Dan Deacon’s newest work uses theremin and rats to create a stimulating soundtrack
Rats and theremin may seem like an odd pairing, but in this case, they were both crucial ingredients to electronic composer Dan Deacon’s latest work, Rat Film (Original Soundtrack). The soundtrack was created to accompany an experimental essay/documentary of the same name created by director Theo Anthony.
“It seemed like a smaller project when we first started, but developed into a full film that would need a score,” Deacon says. “It definitely started around making music with rats for a film that was going to use rats as a way to link various ideas.”
Rat Film’s soundtrack is very different from Deacon’s better known electronic work, shifting from dissonant Hans Zimmer-esque tones, to sporadic piano and submarine-synth sounds.
Much like the development of the film, which links the Norway rat infestation to the history of Baltimore’s racial neighbourhood segregation, the soundtrack was created through very experimental methods.
“Right off the bat, I knew this was not going to be a standard, traditional project,” Deacon says. “Most documentaries are like, ‘These are my beliefs and this is what happened,’ but he was making a documentary devoid of journalism and that was really intriguing to me. I had all the freedom to convey a multitude of ideas into a score, but so much of it is left to the audience to put together themselves.”
Early on, the rats not only became the source of the documentary’s ideas, but also its music. Anthony basically asked Deacon if it was possible to create music with rats.
“The inspiration from that came from these EKG readings from a rat’s hippocampus that they used to study the brain waves of rats,” Deacon says. “Theo had these readings slowed down and put into the audio spectrum and he wanted more music made by rats. I immediately thought of the theremins. I had three of them and what the hell else was I going to do with them?”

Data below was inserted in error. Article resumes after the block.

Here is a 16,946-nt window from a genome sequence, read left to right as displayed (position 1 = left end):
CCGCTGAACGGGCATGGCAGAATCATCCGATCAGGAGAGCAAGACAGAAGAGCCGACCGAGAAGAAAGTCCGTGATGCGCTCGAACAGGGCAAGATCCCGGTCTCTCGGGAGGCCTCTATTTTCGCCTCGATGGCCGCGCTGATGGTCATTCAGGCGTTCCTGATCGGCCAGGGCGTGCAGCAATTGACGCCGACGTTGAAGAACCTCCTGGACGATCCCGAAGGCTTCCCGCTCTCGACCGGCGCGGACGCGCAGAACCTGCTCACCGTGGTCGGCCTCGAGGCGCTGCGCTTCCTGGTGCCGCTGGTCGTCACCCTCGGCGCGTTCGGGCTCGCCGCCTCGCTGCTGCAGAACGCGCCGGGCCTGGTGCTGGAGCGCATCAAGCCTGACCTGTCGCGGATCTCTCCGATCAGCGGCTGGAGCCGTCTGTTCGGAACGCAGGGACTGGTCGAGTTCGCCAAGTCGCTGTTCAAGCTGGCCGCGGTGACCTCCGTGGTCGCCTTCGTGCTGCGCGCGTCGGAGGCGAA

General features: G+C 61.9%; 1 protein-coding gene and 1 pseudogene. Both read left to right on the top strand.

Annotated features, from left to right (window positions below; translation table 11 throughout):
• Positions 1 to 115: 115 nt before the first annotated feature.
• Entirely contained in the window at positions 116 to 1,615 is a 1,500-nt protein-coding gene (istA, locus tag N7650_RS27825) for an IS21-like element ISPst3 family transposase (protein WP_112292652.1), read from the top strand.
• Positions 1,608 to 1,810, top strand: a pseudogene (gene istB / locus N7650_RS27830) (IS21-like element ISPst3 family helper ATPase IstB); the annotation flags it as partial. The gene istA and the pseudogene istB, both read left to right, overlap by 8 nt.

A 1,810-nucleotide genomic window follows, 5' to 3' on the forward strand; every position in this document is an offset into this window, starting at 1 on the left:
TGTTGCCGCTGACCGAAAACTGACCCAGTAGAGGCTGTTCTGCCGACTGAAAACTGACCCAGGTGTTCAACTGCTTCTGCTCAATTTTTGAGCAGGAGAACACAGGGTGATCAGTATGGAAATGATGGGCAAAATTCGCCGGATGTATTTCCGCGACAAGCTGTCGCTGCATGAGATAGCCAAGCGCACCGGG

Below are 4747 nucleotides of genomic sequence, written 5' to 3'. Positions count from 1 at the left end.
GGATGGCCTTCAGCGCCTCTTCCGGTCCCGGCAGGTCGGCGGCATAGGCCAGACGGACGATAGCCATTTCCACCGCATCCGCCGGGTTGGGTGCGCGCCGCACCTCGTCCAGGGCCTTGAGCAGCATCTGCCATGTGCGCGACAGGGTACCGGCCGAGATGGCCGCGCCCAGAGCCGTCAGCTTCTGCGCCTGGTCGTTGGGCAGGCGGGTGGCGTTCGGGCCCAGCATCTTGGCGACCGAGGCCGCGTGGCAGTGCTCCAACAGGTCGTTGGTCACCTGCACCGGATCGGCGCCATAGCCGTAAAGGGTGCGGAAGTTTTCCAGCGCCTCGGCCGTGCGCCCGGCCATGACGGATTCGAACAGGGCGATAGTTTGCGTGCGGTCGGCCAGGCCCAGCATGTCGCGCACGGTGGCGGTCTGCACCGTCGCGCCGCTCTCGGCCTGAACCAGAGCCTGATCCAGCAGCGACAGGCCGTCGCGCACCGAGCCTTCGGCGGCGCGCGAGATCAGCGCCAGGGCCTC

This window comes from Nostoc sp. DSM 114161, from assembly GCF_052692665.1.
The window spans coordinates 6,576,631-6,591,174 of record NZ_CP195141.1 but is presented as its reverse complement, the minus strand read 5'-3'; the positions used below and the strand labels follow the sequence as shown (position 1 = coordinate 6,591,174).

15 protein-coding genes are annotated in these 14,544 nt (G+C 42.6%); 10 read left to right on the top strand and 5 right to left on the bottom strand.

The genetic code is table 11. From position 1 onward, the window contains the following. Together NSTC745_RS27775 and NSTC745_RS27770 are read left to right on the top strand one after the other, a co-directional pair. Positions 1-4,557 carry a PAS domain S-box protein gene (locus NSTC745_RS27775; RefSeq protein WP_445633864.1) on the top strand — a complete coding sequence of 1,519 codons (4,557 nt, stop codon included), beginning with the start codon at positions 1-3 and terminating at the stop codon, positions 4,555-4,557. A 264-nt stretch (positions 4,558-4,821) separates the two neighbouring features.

Deacon and Anthony then created a fibreglass enclosure with three corners, each with it’s own separate theremin playing. They dropped a few rats in and listened to the sounds produced from the rats running around the enclosure.
“Luckily the rats jammed on them pretty hard,” Deacon says. “We recorded the sounds made for hours. I tried to create rhythms, scales, and pitch movements from that data and tried to filter it down and modulate so I could turn it into appropriate music.”
Deacon also used the previous EKG readings to create the piece “Redlining,” which is played on player piano, a self-playing piano containing a pneumatic mechanism that operates the piano with pre-programmed music.
“It was taking those impulse responses and the rhythmic patterns of the rats and converting it into MIDI. Once I had the MIDI data, I could change those impulses to fit whatever scale or notes I wanted, but the rhythmic pattern was taken from those rat experiments,” Deacon says.
The tone of the soundtrack does not really convey a specific mood or emotion, and while it does fit the film’s footage, it almost lives in its own universe making it a captivating work.
“In the beginning we had all of these big thoughts and concepts and I was just like, ‘Fuck all of this. I’m just going to write whatever music comes to my head,’” Deacon says. “Theo was placing tracks in completely different spots than I was originally inspired to. So, that informed a common language of what he was going for in the final edit.”
The Rat Film soundtrack was a way for Deacon to break out of his comfort zone, something he has strived for since his early beginnings.
“I guess that’s really the whole point of being a musician,” Deacon says. “I toured with Miley Cyrus I was like, ‘What the hell is this?’ That was definitely out of my comfort zone from a performing standpoint. From a writing standpoint, this was very similar. The music almost couldn’t sound like me because the context of the film became more important.”
Releasing Fri., Oct. 13
Dan Deacon’s Rat Film (Original Soundtrack)